Dimensionality of Bilingual Phonological Awareness and Oral Language Skills Across Different Instructional Programs



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Background: In bilingual research one should be cautious that the acquisition of literacy is multi-determined, and many contextual factors contribute to children’s ability to read and write in their first and second languages. However, most bilingual studies fail to examine contributing factors such as the context and the language in which students receive instructed and only focus on student-level outcomes. Furthermore, while it is well known that phonological awareness (PA) is a fundamental skill in learning to read in alphabetic languages for both monolingual and bilingual students, the nature and dimensionality of PA has not been adequately examined in the latter group. Purpose: This study gets at the heart of the nature and dimensionality of phonological awareness (PA) of English learners (ELs) with respect to the impact of the context in which they received reading instruction. Method: To examine the dimensionality of PA, a multigroup-multilevel confirmatory factor analysis model was used. The design of this study was cross-sectional, thus the performances of 8,733 ELs on a variety of PA, oral language, and reading measures was examined within Kindergarten (N= 2,690), Grade 1 (N= 3,459), and Grade 2 (N=2,584). Results: At the student-level English and Spanish PA were statistically separable, but highly overlapping in bilingual education (BE) and structured English immersion (SEI) programs; however, the pattern of correlation was much more complex at the classroom-level across grade-levels. Furthermore, contextualizing oral language did not seem to impact the magnitude of English and Spanish PA correlations at the student-level, but further complicated the results at the classroom-level. Conclusions: Although, PA is an inherent language general ability the type and amount of reading instruction and experience with oral language play an important role in the development of this skill.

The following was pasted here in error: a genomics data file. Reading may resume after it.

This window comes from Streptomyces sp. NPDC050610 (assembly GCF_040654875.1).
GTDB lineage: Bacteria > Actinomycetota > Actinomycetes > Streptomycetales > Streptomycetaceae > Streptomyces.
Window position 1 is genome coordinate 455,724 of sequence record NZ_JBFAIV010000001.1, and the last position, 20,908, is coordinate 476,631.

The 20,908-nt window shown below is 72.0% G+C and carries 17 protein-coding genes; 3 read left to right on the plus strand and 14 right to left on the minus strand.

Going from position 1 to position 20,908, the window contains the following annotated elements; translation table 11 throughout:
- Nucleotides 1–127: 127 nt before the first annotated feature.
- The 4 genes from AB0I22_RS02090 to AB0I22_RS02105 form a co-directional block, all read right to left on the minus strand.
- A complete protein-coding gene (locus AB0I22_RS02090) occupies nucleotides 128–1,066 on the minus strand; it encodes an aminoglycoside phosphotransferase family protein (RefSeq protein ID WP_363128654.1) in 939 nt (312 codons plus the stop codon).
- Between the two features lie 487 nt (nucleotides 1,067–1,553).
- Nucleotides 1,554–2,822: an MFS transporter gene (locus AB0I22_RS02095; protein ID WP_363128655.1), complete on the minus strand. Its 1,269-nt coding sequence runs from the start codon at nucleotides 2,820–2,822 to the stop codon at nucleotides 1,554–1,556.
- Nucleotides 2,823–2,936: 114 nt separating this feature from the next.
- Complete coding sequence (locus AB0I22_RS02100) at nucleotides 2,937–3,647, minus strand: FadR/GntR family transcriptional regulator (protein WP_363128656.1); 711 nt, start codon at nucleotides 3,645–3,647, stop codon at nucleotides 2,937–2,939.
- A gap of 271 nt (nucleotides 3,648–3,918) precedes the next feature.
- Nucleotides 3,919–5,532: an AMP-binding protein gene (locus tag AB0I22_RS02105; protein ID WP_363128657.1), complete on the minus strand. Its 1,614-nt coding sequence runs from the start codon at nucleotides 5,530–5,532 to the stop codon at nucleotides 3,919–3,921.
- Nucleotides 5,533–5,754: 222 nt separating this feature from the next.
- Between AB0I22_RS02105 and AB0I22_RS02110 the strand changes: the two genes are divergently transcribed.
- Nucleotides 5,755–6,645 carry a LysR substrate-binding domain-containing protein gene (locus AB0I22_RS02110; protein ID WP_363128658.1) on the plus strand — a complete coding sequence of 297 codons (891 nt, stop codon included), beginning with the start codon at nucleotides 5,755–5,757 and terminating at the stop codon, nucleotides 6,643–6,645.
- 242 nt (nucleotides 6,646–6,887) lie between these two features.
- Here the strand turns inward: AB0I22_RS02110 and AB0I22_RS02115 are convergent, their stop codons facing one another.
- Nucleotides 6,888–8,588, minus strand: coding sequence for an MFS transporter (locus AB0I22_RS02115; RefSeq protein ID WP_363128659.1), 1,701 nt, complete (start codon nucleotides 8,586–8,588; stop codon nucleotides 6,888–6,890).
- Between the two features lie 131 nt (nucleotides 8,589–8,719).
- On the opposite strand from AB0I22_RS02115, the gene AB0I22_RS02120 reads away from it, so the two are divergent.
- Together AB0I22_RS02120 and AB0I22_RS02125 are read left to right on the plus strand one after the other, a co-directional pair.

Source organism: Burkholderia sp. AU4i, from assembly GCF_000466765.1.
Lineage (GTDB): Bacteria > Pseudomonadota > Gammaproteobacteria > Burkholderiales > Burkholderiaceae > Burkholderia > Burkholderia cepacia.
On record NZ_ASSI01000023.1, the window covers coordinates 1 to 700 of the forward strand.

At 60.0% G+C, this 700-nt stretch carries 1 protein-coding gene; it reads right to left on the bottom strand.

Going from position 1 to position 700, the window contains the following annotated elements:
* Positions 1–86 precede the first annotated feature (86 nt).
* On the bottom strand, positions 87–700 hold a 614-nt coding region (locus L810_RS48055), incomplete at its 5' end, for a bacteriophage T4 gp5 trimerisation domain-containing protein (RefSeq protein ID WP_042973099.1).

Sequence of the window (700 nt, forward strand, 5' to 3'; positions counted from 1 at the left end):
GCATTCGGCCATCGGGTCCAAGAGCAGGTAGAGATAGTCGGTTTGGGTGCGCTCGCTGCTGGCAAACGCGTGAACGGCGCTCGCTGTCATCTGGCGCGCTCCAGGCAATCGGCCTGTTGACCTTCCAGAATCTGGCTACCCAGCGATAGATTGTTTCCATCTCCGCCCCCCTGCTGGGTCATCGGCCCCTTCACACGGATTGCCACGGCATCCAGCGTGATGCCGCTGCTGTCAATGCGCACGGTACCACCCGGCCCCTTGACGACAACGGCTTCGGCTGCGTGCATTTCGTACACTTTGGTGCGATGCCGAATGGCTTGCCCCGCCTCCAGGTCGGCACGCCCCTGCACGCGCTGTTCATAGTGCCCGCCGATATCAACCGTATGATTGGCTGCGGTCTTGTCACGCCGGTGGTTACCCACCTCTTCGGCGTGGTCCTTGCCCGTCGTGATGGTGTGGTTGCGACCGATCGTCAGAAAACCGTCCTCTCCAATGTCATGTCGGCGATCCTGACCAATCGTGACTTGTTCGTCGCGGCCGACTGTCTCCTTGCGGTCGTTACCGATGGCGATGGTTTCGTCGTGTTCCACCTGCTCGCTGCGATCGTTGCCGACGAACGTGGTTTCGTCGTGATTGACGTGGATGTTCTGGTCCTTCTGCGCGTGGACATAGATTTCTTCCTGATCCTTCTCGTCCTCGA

English language learners, Multigroup-multilevel confirmatory factor analysis, Oral language, Phonological awareness